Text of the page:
Coal will continue to play a significant role in electricity generation for the country, Mineral Resources and Energy Minister Gwede Mantashe has said.
The Minister on Friday briefed media on the recently gazetted Integrated Resources Plan (IRP) 2019.
The plan was approved for promulgation by Cabinet this week. The IRP is the State's official blueprint for future energy generation, including things like projected electricity demand, cost estimates, and from what sources power will be generated, for the next decade.
The IRP2019 promotes a diversified energy mix for the country, Mantashe said. Some of the sources which have been punted in the plan include renewables, nuclear energy, gas, hydropower, nuclear and coal.
Commenting on coal, Mantashe said the country has 16 coal-fired power stations.
"[They will] be around for a long time," he said. "We are going to still have a big volume of electricity generation of coal. Therefore we are cautioning [those] who are saying coal is coming to an end - we have 16 power stations which are coal-fired. That is the reality of today. Coal will continue to play a significant role," Mantashe said.
Power stations which are reaching the end of their life will, however, be decommissioned, he added.
Mantashe said that investors in coal are urged to direct funds towards efficient coal technologies, underground coal gasification and the development of carbon capture and storage - so that coal resources can be used in an "environmentally responsible" way.
'DOMINANT' ENERGY SUPPLY
Mantashe said government would be working with Eskom to ensure the power utility complies with the minimum emissions standard over time. Mantashe stressed there must be a just transition process followed as the country moves towards less carbon-emitting technologies. This is to ensure workers and communities dependent on the coal-fired power stations are not left worse off.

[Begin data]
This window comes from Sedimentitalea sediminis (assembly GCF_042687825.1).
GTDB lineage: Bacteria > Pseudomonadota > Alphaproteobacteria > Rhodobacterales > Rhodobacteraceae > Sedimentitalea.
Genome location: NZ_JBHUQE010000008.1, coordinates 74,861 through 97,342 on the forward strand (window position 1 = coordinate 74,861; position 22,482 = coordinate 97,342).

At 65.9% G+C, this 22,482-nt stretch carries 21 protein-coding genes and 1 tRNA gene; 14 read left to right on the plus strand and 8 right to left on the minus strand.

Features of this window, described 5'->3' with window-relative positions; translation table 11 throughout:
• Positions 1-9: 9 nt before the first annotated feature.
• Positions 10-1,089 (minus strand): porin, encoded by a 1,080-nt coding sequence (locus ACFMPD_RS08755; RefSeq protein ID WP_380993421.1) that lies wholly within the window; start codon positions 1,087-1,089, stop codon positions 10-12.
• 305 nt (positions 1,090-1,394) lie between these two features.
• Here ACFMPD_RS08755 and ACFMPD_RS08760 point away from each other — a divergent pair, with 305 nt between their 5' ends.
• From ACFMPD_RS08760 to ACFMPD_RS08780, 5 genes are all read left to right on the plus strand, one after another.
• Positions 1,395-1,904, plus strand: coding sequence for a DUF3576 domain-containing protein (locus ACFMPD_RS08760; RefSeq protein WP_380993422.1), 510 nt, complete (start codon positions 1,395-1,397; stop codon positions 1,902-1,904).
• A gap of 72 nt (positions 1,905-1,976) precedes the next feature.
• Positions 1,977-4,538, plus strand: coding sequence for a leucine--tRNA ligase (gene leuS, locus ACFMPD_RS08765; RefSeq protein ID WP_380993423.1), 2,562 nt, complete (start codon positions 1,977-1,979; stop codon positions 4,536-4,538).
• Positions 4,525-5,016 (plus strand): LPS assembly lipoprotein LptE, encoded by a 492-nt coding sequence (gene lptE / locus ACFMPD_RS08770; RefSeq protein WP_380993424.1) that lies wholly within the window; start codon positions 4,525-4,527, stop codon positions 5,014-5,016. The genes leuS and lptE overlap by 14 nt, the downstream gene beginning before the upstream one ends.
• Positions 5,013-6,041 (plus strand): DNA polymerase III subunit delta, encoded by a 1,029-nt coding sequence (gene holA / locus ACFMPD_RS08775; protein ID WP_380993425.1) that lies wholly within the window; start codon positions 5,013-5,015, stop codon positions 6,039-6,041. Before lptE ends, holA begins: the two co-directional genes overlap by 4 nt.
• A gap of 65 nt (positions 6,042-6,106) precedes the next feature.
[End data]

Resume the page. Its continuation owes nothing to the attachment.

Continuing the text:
Additional capacity in the energy mix set out by the IRP2019 shows coal would account for an extra 1 500 MW of energy, while an extra 2 500 MW will come from hydropower, an extra 6 000 MW from solar PV, an extra 14 400 MW from wind, an extra 2 088 MW from storage and an extra 3 000 MW from gas.
While coal's installed capacity is lower than the current installed base, Mantashe emphasised it will remain a "dominant" energy supply, contributing 59% of overall energy volumes. Nuclear will contribute 5% overall, hydro will contribute 8% overall, PV 6%, wind 18% overall, gas and storage 2% overall.
Mantashe said that for energy demand to be met, the economy will need "all" technologies. "If we do not have technologies we do not have secure supply of energy," he said.
As for nuclear energy, Mantashe has reiterated previous statements by government that it would be pursued at a pace and scale that the country can afford. Nuclear is recognised as a clean energy source, and can contribute towards reducing emissions.
Koeberg power station will reach the end of its life by 2024. Government will work on extending the design life of Koeberg and adding new nuclear capacity for the future.
He admitted that the commissioning and decommissioning of a nuclear plant is expensive, but said once operational, a nuclear power station gives the most reliable, efficient and cost-effective electricity.
Mantashe said government is in talks with Eskom, which owns Koeberg, to extend its life by 20 years. This means its capacity could be extended to 2044. There is a global trend towards developing small, modular reactors which are considerably more manageable investments than larger fleets, he added.